Here’s the real choice, which apparently they did not see. Either you clean up diesel like we know can be done (gasoline cleaned up and thrived) or you become an example of why actually you have no choice. Too many decades passed when we let the establishment give empty promises and shallow marketing about flex fuel, yada yada. Clean up your engines or we’ll disrupt this market so hard small new-comers can jump in to compete and sell a proper clean product, verstanden sie?
Look closely at 2005 as a huge turning point. California regulators (and NY and some other states of little sales numbers) basically ruled VW out of the market. Cold. No more diesels could be sold by VW. They were nailed, while at the same time the majority of other polluting diesels were given a pass.
I have yet to see any pundits bring this seminal point into focus on today’s news. Watching this fight for decades obviously puts things in a different perspective. Having been a long-time diesel tuner and having made my own diesel fuel I have a few dozens of blog posts related to this topic.
Politics ten years ago proved VW was the easy target to initiate a clean air battle, despite American trucks going on and on spewing poison all around us. That is a key to unlock the context for recent news. VW consumer cars could not emit a “we must pollute to survive” excuse as easily as a Caterpillar, Ford or Kenworth.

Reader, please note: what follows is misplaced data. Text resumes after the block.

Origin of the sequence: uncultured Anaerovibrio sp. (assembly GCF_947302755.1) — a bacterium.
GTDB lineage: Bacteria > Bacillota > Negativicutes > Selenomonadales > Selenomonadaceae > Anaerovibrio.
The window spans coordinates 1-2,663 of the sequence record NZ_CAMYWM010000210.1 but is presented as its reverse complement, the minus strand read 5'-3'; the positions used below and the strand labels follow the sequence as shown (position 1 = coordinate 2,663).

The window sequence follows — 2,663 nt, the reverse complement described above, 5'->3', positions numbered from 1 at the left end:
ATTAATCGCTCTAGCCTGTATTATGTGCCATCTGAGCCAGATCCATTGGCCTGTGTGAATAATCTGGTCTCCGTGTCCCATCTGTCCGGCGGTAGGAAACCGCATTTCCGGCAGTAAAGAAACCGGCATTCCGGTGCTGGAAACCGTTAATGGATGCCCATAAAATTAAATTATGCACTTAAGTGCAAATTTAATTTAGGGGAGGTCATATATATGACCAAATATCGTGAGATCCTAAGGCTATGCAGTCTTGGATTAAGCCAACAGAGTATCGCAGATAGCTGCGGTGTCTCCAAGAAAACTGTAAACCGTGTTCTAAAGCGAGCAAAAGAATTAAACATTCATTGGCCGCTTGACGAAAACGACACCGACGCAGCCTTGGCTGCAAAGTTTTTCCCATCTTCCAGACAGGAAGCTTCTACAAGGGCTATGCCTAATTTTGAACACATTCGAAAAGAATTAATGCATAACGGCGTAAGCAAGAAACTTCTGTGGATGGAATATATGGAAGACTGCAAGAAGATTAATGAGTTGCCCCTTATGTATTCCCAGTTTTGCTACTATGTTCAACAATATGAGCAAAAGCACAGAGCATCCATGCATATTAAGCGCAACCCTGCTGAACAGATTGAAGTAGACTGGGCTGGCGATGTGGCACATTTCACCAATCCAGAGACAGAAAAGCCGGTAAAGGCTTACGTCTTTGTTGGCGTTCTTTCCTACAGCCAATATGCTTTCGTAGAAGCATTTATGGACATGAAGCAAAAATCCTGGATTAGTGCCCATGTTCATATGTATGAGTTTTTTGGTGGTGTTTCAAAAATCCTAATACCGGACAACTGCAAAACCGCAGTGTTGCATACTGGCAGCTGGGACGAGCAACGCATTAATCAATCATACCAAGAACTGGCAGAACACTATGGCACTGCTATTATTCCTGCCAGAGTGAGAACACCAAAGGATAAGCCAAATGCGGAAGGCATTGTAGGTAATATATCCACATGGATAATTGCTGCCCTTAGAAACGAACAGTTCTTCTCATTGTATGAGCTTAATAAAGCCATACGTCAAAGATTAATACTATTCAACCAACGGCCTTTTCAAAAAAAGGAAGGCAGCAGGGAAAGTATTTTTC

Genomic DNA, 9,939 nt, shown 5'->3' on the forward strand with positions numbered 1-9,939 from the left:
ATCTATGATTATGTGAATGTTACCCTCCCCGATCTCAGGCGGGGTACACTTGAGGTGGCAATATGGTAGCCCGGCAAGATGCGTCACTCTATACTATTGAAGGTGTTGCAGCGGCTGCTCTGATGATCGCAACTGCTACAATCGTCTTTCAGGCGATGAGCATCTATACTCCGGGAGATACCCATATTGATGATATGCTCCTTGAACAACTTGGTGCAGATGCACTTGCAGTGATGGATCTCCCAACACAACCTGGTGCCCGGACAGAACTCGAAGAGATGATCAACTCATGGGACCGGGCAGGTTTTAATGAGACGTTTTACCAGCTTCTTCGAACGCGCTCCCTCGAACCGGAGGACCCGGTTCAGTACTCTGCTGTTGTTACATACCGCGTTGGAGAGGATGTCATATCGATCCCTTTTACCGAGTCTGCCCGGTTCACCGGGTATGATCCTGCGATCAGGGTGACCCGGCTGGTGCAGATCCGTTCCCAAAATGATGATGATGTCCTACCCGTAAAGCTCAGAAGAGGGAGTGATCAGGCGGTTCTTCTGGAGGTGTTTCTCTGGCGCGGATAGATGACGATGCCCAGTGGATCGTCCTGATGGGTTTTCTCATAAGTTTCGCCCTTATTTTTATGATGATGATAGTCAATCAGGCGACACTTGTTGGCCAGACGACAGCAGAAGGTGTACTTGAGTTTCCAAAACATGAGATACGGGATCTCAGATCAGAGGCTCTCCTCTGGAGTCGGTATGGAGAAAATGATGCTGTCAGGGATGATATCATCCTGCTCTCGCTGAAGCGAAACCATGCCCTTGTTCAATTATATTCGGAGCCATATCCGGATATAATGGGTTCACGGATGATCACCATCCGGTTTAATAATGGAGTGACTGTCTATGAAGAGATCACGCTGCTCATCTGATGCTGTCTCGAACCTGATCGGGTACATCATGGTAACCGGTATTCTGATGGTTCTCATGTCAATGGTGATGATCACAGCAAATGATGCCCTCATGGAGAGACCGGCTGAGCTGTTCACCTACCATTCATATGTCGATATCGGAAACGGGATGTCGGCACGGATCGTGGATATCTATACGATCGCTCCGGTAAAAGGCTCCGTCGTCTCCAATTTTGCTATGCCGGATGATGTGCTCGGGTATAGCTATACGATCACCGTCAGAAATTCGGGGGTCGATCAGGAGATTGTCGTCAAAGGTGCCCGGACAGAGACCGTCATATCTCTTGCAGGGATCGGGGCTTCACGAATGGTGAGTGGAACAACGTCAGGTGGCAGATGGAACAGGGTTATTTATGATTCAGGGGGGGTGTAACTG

2010 was another massive turning point when California applied smog tests to diesels. Even I was shocked when I received my first letter from the state. We all should have seen coming yet I confess, I have to admit, I was amazed the day finally came in 2010 when I had to test my diesel. And I was proud that all my tinkering did not reduce clean.
The regulators slowly were winning these small battles in small markets to test attack methods and gear up for a major war against big air polluters. They were wise. And so at long last, after decades of waiting, here we are…thank you thank you EPA.
Grains of truth
Second, it’s really about the engineering facts. With diesel a smaller engine produces more power, more cleanly, more efficiently from more renewable sources of energy than any of its competitors.
A diesel was not intended to run on petroleum, it was designed to do the exact opposite and free owners from sole-source energy. The petroleum industry bastardized the original diesel design, making it run on their product, which is a disgrace to engineering.
I just have to get this out of the way. Measuring diesels today on petroleum fuel is, albeit necessary because history, technically a petroleum industry’s trick. Don’t fall for it. We really should be testing the latest engines on multiple sources.
Let me present the amazing Subaru STI-D (2008 or even better 2011) as an example of what every American today should be looking for in their next vehicle:
And now let me put this in context. That little tiny light engine is hugely powerful (380 lb-ft torque) while being compliant with the EuroV emissions requirements.